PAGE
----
However, I think this might just be an easier explanation to cover up the lack of a more convincing one to explain the origin of the species! It is quite possible that anyone, who does not have the right explanation might end up thinking, “Perhaps, there was one man and one woman to start with!”
Inspite of all the opposition, Microsoft Windows XP has been a good OS to me. On Linux, I faced several problems that I overcame one after the other (because I could use information about how others overcame it!). One example is the use of WPA technology for wireless cards. And I still liked Linux quite a lot!
Recently though, I moved to Microsoft Windows completely for three reasons:
1. Linux does not have any software that provides editing facilities anywhere close to Adobe Acrobat. I have moved to paperless writing and reading, and this facility is a MUST!
2. Development of a native port of KDE for windows has started. So, why should I not have Microsoft Windows and its advantages, along with all the advantages that KDE provides?
3. University of Michigan will recognize only RedHat Linux Enterprise 4, or Fedora Core 4 (and above) as "safe" operating systems (of course Windows XP professional SP2 is also accepted). If I use anything else, I would need a department approved hardware router. I don't like RHEL4 and FC5. I like Ubuntu Linux. But, I cannot use it. So, I don't want to use anything else.
I just happened to see Lou Dobbs Tonight on May 11th. The item that caught my attention is about the California High School Exit Exam (CAHSEE)
To get a diploma for passing the 12th grade, California students have to take the CAHSEE. Asking the students to prove their abilities through an exam before they proceed to a 4-year college program seems to make perfect sense.
The problem seems to be that the program overview says:
The CAHSEE has two parts: English-language arts (ELA) and mathematics. The ELA part addresses state content standards through grade ten … The mathematics part of the CAHSEE addresses state standards in grades six and seven and Algebra I.
What I fail to understand is why 12th grade students are being tested for:
1. anything less than 12th grade exams, AND
2. only Math and English!
Two things about an eastern state of India, West Bengal, surprise me:
1. Why is it still called West Bengal, when East Bengal has been renamed to Bangladesh and is not even a part of India?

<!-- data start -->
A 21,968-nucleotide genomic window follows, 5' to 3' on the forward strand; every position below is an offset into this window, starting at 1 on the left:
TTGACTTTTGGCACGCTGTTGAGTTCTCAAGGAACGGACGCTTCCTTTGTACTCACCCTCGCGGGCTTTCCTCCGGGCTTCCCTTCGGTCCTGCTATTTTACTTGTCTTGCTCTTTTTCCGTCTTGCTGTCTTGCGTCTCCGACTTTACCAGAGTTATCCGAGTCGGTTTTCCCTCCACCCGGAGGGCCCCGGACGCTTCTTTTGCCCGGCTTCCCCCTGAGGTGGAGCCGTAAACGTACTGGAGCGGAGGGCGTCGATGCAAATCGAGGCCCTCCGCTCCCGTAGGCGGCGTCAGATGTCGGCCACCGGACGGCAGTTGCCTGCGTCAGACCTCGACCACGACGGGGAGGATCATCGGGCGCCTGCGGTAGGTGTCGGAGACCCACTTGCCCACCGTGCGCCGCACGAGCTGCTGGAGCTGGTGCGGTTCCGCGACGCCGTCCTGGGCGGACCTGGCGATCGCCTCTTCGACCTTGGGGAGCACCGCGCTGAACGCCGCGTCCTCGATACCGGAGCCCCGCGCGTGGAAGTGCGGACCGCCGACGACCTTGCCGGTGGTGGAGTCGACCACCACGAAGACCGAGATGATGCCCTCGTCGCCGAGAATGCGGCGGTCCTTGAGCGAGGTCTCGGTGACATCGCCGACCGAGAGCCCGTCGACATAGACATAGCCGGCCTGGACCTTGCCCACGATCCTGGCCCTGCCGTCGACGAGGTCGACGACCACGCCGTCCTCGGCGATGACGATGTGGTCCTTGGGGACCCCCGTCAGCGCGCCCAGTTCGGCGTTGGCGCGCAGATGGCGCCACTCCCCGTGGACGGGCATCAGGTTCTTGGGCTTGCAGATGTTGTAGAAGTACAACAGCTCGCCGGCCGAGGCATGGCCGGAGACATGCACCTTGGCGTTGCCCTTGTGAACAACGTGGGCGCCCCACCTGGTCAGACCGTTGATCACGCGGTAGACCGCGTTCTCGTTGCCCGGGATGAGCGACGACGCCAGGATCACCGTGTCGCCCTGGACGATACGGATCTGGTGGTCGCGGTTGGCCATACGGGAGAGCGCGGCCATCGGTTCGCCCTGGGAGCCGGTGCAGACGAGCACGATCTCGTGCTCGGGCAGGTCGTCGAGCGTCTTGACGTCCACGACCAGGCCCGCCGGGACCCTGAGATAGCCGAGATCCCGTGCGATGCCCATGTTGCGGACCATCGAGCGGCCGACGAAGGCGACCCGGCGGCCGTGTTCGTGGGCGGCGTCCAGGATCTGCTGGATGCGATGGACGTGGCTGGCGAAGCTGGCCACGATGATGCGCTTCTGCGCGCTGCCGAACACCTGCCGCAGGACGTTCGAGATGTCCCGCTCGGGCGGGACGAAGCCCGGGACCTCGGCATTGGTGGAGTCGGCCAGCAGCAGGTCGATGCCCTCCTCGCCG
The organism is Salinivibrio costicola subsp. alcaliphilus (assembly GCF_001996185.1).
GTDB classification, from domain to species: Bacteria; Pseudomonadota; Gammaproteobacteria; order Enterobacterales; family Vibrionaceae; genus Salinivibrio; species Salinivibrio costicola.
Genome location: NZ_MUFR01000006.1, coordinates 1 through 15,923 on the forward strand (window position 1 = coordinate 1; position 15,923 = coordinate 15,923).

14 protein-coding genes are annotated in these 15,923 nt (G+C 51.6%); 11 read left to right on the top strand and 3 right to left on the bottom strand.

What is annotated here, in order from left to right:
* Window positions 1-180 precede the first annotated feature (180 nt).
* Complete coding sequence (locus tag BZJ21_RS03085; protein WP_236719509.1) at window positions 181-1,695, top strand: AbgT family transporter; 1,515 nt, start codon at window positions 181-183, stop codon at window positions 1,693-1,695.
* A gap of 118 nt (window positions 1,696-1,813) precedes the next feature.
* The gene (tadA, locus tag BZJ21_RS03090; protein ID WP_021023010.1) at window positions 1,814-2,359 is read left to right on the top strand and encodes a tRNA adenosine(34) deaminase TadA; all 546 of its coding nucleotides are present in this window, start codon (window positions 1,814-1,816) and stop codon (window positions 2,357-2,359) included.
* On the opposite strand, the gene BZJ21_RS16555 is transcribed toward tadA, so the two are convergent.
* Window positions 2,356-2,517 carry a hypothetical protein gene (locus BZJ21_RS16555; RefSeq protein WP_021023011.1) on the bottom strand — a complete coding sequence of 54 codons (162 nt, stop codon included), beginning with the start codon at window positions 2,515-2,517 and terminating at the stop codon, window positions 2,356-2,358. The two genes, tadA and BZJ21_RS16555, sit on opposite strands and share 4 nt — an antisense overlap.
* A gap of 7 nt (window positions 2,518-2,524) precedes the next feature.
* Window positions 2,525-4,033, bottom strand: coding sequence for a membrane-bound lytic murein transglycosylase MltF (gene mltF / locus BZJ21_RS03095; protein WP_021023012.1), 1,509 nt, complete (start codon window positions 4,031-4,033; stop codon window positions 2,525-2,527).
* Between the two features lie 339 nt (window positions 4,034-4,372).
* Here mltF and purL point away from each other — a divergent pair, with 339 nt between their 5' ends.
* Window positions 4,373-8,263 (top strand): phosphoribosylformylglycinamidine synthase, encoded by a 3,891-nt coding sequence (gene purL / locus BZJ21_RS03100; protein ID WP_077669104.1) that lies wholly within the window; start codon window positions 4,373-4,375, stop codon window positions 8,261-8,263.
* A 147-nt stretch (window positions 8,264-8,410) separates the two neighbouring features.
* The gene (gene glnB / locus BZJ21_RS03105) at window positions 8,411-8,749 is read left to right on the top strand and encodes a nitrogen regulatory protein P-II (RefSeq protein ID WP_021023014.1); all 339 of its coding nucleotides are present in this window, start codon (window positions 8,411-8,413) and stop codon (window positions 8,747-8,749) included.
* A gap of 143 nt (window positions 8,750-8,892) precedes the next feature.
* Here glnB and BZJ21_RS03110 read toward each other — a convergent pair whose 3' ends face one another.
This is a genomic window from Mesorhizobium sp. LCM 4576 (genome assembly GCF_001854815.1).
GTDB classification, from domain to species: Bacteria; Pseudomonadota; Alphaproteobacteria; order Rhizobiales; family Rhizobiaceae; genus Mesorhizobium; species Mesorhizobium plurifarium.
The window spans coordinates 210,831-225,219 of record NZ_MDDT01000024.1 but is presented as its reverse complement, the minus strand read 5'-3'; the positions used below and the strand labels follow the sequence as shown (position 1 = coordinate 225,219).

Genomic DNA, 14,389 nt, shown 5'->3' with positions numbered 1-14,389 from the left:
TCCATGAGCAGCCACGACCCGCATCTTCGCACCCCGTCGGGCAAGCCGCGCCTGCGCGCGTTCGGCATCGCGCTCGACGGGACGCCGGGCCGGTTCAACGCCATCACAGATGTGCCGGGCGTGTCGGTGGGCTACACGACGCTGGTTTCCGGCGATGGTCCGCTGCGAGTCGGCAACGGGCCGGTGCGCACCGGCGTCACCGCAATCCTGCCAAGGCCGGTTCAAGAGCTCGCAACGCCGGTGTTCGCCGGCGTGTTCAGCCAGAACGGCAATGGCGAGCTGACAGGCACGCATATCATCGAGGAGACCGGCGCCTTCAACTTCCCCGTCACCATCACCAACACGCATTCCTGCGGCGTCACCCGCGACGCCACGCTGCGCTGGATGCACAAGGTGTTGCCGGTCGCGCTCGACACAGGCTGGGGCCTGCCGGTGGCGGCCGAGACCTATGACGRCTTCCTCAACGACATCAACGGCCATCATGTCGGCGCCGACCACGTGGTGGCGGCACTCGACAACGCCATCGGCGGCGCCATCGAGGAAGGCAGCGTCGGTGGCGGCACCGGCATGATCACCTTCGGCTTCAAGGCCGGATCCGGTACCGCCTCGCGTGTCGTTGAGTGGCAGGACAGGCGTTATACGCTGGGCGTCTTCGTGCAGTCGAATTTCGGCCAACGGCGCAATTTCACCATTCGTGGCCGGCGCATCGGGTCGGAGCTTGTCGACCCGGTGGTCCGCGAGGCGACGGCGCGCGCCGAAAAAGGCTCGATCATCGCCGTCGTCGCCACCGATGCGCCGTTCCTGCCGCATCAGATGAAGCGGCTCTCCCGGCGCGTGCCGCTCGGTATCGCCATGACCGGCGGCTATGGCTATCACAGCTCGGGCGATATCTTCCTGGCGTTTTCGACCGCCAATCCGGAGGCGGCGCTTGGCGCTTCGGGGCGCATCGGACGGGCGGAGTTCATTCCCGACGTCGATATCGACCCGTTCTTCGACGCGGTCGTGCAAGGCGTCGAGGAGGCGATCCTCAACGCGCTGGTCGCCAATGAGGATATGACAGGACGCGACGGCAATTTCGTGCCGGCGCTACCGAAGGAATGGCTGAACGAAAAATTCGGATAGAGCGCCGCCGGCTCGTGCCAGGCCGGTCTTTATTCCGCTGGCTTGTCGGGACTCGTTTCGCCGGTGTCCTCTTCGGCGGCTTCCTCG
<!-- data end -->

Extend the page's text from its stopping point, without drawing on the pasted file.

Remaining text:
2. The Bengalis have very peculiar last names (surnames). At one end are surnames such as Sen, Gupta, Dutta, Choudhary, Ghosh, Maulik, Das, Roy. At the other end are concatenated surnames – Sengupta, Duttachoudhary, Ghoshmaulik, Dasgupta, Roychoudhary. Sometimes these names are written in mixed cases, e.g., Roychoudhary or RoyChoudhary. Sometimes even with a space, e.g., Ghoshmaulik or Ghosh Maulik (with the space!)
Ever since I saw “Joseph Cambell and the The Power of Myth,” I have been wondering why it is that we, the common public, literally demand that people like today’s scientists, actors, etc. should go through a deep sorrowful state.
Every discussion about the person ends with discussion of how she/he faced problems, etc. We never hear someone saying: “Well, scientist XYZ got the best education and he had a very happy personal and professional life and by the way, he also made this very important contribution to science.”
This especially true of the stars – the famous people.
Do we understand that we all have our shares of ups and downs and so it is impossible to find someone without any downs? Glamor is highlighted and published, and so we concentrate on finding the sorrows; the personal life – much like the search for Charles Foster Kane’s Rosebud.
Do we, as humans, have a tendency to believe that given perfect conditions, achieving greatness is not great in itself?
Do we believe that “ups” cannot exist if there are no “downs?”
Along with the above, we are in the constant search for heroes everywhere, and mythology has influenced our thinking. Somewhere inside us (even if we haven’t studied Campbell), we have an idea of what is expected of a hero. So, if we have to believe that someone is famous (or a hero), we search for the sorrow in his/her life.